PETALING JAYA: A more powerful piece of sonar equipment is being provided to the Chinese rescue ship Dong Hai Jui 101 which recently joined the search for the missing Malaysia Airlines flight MH370.

The aircraft, with 239 people on board, vanished while on a scheduled flight from Kuala Lumpur to Beijing in 2014 and is believed to have crashed in the southern Indian Ocean off western Australia.

Next week the Chinese ship will take on a side-scan sonar from a US company which says it is more accurate and can create an image of large areas of the sea floor, the Voice of America reported.

The sonar will be towed from Dong Haji Jiu 101 and can provide a “higher degree of resolution,” especially at the outer ranges of sonar, with 24-hour access to instant data and less need for battery replacement.

It is the second time the sonar manufacturer Phoenix International has been involved. The company was first contracted to help in the search three months after the plane disappeared, the report said.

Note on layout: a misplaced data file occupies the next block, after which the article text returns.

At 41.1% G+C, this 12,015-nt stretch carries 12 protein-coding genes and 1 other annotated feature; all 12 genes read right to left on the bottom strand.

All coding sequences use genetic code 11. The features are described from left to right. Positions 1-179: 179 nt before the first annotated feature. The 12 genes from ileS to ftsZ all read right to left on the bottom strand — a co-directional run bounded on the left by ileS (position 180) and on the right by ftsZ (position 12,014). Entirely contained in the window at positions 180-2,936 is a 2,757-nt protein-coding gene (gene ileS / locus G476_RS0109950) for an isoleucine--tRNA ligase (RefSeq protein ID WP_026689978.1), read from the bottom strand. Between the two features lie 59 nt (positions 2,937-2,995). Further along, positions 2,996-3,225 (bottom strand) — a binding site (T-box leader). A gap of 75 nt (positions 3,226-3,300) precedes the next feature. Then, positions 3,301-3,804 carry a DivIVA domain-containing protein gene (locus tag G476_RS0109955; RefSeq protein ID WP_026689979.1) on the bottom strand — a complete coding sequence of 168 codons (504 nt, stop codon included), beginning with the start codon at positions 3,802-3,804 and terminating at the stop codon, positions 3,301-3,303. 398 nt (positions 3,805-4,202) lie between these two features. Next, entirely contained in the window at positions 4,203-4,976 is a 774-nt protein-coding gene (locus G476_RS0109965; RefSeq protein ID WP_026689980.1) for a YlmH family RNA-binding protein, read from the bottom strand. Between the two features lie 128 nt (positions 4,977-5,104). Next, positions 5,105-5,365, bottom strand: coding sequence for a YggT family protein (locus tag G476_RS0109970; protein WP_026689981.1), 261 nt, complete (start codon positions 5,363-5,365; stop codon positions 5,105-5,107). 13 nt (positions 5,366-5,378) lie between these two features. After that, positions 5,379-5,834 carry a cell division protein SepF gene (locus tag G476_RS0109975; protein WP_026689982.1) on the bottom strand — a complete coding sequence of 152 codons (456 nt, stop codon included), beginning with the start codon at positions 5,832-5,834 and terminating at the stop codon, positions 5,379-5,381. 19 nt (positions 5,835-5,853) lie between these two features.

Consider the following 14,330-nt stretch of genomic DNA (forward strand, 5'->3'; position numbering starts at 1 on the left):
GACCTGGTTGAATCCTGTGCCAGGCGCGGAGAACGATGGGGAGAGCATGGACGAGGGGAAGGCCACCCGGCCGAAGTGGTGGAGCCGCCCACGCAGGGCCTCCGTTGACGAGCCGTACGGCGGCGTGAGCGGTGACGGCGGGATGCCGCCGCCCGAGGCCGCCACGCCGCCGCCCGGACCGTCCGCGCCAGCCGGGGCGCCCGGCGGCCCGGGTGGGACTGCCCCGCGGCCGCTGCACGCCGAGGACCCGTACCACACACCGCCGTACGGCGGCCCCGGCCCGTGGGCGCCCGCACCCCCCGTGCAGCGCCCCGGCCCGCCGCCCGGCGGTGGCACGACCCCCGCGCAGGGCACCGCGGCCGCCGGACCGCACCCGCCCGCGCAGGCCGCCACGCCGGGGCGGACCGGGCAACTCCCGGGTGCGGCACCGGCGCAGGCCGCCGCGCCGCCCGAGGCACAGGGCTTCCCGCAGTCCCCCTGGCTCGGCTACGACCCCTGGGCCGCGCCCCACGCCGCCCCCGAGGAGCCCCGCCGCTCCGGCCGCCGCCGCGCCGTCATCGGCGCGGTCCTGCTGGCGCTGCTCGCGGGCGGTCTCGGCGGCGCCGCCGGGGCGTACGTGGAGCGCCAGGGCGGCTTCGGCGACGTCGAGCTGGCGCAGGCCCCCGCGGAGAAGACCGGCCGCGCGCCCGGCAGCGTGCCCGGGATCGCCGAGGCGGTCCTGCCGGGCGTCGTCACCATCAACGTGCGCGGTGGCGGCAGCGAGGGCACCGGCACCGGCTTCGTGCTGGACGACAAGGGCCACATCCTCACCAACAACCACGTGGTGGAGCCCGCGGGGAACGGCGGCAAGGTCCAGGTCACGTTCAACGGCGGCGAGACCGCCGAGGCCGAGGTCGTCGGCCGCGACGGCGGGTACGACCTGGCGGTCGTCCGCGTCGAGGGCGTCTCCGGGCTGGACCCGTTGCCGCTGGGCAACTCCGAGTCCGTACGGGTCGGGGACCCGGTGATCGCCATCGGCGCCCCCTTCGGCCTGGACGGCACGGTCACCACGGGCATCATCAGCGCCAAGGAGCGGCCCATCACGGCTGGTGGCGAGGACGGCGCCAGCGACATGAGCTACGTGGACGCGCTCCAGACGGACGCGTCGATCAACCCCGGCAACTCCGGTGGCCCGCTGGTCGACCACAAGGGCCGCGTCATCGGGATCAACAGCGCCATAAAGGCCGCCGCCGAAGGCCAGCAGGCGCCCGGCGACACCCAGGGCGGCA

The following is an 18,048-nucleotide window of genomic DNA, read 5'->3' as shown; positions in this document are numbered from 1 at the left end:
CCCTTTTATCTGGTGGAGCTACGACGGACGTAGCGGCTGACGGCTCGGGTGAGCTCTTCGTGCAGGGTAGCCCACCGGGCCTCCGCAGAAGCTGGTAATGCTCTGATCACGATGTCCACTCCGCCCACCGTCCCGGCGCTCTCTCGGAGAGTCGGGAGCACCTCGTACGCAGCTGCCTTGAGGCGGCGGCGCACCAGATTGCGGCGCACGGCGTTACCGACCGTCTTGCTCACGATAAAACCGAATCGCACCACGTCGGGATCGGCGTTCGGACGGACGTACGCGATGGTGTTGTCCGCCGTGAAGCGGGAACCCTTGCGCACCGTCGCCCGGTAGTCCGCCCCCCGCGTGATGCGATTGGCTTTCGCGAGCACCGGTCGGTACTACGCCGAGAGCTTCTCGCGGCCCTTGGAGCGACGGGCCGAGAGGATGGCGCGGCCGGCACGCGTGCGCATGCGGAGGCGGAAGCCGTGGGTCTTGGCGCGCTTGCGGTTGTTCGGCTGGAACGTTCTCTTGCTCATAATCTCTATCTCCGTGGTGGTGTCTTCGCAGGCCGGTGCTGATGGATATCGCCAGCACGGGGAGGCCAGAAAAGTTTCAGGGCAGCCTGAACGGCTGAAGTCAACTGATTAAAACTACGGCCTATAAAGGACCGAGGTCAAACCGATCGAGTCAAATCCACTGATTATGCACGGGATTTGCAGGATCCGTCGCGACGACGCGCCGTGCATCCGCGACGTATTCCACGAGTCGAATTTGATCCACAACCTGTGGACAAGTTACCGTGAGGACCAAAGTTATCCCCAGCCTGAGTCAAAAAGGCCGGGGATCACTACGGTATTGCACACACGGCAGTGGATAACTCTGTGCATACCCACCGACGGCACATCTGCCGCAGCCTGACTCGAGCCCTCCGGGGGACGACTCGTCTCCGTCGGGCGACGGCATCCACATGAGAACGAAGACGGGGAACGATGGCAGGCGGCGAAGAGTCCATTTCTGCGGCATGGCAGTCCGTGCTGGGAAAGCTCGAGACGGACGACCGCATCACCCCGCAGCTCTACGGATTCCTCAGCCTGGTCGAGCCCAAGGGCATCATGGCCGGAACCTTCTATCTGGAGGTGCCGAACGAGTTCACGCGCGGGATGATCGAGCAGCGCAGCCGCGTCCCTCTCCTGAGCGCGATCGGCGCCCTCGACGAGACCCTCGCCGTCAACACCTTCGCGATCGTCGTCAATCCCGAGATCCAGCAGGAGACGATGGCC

Three other Dutch-registered ships have been contracted for the joint search of the deep ocean floor by Malaysia, Australia and China.

An Australian search report mentions “underwater mountains, crevasses, ridges and 2,000-metre sheer cliffs.” Last month, an underwater sonar device, called a towfish, was lost after it ran into a 2,200-metre-high-mud volcano.

The only confirmed wreckage so far of the MH370 aircraft was a flaperon that washed up on Reunion Island, off Africa, in July last year. Scientists said its discovery was consistent with a crash in the Indian Ocean.

The complete search area covers 120,000 square kilometres off western Australia, of which 45,000 square kilometres remain to be searched. All search efforts are expected to end in June 2016.


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